and to miss work (Parker et al., 1994a). Inasmuch as back pain is rare among adolescents, and history of back pain has been identified as a risk factor for new back injuries (Mitchell et al., 1994; Venning et al., 1987), the long-term consequences of back strains among adolescent workers are of substantial concern.
Besides being vulnerable because of their rapid growth, children and adolescents may be at risk because of mismatches between their size and the dimension of equipment or machinery designed for adults. For example, the Consumer Product Safety Commission found that young, short, and light-weight operators of ride-on mowers were more likely than others to be injured (unpublished 1993 Consumer Product Safety Commission data, as cited in National Institute for Occupational Safety and Health, 1997). Specifically, operators were at increased risk of injury if their height was less than 60 inches, weight was less than 125 pounds, or their age was less than 15. Growth charts suggest that about half of all 15-year-olds weigh less than 125 pounds. The association of small body size with injuries from ride-on mowers raises concerns about the operation of other machinery by children and young teens.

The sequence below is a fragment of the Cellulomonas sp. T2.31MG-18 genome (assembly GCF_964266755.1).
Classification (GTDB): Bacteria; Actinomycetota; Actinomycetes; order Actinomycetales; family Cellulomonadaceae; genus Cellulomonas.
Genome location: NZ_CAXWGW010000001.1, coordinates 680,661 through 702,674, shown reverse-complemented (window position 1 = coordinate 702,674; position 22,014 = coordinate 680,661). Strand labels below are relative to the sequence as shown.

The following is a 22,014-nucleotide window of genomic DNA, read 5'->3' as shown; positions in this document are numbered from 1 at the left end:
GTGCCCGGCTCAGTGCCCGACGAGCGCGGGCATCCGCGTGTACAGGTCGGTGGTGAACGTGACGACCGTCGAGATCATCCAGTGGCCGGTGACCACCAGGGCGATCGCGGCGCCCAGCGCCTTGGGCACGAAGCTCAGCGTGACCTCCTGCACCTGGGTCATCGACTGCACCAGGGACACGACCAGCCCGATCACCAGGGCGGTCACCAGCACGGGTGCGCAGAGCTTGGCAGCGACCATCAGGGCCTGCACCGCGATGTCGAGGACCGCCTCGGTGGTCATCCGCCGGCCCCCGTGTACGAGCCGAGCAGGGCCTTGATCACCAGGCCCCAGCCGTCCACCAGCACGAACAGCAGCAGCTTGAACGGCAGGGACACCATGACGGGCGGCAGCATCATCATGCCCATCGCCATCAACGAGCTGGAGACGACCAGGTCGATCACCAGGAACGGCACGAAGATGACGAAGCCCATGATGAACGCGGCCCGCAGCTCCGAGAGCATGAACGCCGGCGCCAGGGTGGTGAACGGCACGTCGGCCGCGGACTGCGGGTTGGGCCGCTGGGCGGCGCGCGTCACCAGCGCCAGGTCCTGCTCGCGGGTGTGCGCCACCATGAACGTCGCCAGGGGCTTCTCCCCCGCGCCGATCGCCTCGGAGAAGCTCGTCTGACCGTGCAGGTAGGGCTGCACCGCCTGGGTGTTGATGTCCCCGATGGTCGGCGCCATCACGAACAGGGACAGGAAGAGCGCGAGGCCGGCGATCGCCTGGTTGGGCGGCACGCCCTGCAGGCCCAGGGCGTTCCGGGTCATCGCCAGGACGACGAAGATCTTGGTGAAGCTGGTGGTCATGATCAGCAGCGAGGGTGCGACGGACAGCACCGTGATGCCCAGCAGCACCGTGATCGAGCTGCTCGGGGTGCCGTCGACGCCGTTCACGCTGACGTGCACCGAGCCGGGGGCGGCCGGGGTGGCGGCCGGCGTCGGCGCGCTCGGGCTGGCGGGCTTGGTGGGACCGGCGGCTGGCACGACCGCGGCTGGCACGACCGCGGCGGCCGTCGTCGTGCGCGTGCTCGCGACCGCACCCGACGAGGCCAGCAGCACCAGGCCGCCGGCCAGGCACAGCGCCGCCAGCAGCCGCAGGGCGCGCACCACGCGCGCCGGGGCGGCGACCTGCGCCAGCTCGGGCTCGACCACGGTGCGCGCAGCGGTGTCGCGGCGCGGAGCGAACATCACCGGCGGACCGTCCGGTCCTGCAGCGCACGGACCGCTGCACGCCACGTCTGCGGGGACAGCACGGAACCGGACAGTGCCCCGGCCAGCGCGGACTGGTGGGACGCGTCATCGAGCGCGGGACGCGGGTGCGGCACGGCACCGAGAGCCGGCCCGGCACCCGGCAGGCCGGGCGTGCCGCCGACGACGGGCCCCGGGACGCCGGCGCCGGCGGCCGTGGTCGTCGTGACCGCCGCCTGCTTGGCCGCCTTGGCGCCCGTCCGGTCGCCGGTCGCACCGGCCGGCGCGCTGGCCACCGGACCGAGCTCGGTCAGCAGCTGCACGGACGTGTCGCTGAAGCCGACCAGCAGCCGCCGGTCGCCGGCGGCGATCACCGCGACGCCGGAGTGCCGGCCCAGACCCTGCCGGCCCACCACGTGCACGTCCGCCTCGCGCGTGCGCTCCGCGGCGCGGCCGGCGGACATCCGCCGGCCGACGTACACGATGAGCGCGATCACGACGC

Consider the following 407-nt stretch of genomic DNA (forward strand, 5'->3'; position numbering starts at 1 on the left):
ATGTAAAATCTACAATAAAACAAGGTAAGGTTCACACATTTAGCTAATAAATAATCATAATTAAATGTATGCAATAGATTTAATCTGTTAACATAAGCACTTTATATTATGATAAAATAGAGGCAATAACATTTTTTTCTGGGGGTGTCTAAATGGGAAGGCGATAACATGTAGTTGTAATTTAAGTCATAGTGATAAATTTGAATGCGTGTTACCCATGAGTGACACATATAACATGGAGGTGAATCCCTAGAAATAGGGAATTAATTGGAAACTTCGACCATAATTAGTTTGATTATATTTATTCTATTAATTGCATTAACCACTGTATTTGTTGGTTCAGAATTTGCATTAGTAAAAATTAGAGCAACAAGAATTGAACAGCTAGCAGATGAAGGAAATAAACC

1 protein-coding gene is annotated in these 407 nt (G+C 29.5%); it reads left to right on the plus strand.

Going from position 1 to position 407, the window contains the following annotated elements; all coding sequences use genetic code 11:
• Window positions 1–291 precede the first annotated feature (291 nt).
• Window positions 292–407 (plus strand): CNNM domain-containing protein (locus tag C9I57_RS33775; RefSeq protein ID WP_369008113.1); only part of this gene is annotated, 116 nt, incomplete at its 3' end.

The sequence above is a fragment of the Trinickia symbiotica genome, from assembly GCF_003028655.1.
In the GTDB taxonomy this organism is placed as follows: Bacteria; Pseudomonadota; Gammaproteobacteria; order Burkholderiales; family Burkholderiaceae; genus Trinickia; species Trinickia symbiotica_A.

Puberty is central to the normal development that occurs in adolescence. The biological systems that lead to reproductive capacity are initiated and maintained by a complex system of hormones in the brain and reproductive organs. Although the time of onset and the speed with which each stage occurs vary widely among individuals, the events that mark puberty for both girls and boys occur in a predictable sequence. Although there are no data to demonstrate adverse effects on normal hormonal development, there are concerns that any chemical exposures that alter the delicate balance of these hormones and their feedback loops could have devastating effects, given the importance of the endocrine system during adolescence.
A number of changes occur in cognitive abilities as an individual moves from childhood through adolescence and into adulthood. In general, from early adolescence on, "thinking tends to involve abstract rather than merely concrete representation; to become multidimensional rather than limited to a single issue; to become relative rather than absolute in the conception of knowledge; and to become self-reflective and